But a COVID-19 retreat won’t be linear, says Alessandro Vesipgnani, director of the Network Science Institute and Sternberg Family Distinguished Professor at Northeastern. And the trajectory of the pandemic will depend on how the next six months play out, he says.

Read more at [email protected]

Brennan Klein

Dr. Brennan Klein is a postdoctoral researcher at the Network Science Institute, where he also received his PhD in 2020. His research research attempts to understand how complex systems are able to represent, predict, and intervene on their surroundings across a number of different scales—all in ways that appear to maintain the statistical boundary between them and their environment. This approach is used to study a range of phenomena from decision making, to experimental design, to causation and emergence in networks. He is currently working with Professors Alessandro Vespignani and Samuel V. Scarpino on a research examining the teleology of networks, or why there appears to be an apparent purpose or goal-directedness to the dynamics and structure of networks. He received a BA in Cognitive Science and Psychology from Swarthmore College in 2014, studying the relationship between perception, action, and cognition. Brennan makes art under the pseudonym JK Rofling (https://www.jkrofling.com/).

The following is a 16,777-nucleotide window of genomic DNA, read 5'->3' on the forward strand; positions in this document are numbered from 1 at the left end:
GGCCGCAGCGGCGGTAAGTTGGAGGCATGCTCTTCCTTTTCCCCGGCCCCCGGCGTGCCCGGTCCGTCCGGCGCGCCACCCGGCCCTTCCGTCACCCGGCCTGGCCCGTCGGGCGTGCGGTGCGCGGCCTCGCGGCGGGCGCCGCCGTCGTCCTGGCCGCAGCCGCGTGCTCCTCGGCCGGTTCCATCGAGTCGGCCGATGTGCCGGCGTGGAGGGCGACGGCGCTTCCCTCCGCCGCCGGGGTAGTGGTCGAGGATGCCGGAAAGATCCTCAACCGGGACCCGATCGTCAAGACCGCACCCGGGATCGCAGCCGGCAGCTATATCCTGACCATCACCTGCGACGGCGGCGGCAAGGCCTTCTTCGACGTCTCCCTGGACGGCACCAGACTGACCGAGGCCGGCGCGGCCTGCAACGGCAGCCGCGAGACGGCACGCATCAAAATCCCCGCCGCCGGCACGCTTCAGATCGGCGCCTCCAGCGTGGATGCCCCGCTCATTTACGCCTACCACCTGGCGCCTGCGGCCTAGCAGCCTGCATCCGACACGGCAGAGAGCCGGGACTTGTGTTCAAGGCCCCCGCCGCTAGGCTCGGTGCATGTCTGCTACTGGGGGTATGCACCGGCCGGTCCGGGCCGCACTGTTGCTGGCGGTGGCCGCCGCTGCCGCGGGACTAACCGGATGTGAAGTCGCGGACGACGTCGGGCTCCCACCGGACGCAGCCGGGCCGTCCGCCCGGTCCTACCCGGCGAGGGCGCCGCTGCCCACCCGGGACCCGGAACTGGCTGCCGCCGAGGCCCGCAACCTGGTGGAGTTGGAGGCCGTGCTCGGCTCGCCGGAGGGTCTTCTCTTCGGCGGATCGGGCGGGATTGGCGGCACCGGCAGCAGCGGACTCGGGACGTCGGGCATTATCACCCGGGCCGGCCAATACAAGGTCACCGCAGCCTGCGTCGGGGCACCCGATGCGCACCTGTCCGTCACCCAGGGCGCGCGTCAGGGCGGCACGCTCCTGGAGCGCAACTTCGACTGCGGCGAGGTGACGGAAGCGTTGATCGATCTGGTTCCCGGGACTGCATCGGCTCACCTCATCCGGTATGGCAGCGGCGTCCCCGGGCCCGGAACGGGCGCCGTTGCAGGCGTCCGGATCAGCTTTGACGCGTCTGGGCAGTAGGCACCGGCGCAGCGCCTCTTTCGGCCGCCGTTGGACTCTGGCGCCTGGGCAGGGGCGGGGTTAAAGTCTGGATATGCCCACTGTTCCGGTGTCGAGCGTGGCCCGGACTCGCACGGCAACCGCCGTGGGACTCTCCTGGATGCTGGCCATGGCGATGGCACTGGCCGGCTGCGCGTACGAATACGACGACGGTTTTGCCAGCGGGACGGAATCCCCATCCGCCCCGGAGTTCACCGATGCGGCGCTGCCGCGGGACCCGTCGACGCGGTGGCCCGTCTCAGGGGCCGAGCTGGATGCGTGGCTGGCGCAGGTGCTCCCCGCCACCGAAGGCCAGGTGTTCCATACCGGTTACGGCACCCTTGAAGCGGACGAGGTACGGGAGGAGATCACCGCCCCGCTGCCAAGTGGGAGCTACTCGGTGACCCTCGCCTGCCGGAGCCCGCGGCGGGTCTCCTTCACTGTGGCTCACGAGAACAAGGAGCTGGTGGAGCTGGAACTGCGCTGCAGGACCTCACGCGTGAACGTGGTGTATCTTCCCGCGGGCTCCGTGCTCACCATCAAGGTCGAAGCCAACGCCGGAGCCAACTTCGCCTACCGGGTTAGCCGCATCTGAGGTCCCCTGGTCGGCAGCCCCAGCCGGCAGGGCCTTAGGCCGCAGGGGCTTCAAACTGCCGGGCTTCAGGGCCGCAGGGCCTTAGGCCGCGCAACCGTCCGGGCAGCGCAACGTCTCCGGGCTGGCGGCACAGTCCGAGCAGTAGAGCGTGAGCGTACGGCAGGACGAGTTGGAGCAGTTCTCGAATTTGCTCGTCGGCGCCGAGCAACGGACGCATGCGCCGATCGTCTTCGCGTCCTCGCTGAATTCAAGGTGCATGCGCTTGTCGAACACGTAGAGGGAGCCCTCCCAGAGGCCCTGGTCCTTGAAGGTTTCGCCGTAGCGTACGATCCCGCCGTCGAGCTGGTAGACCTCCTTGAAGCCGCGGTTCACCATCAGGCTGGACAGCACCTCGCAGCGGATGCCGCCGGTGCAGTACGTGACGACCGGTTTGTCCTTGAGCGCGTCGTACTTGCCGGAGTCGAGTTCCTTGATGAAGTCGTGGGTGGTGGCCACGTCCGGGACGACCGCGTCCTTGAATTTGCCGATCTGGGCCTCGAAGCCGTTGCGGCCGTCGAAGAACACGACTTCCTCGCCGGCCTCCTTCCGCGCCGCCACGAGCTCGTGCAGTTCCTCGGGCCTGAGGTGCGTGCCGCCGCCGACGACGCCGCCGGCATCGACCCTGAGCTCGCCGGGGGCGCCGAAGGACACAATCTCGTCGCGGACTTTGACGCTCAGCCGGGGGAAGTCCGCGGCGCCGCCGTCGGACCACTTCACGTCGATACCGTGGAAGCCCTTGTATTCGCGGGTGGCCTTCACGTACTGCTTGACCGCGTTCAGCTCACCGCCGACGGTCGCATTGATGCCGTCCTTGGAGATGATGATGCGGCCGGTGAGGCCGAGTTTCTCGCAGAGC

Sam Scarpino

The research in our group spans a broad range of topics in complex systems and network science, including: infectious diseases, forecasting and predictive modeling, disease genomics and transcriptomics, outbreak surveillance, and decision making under uncertainty.

Louis Shekhtman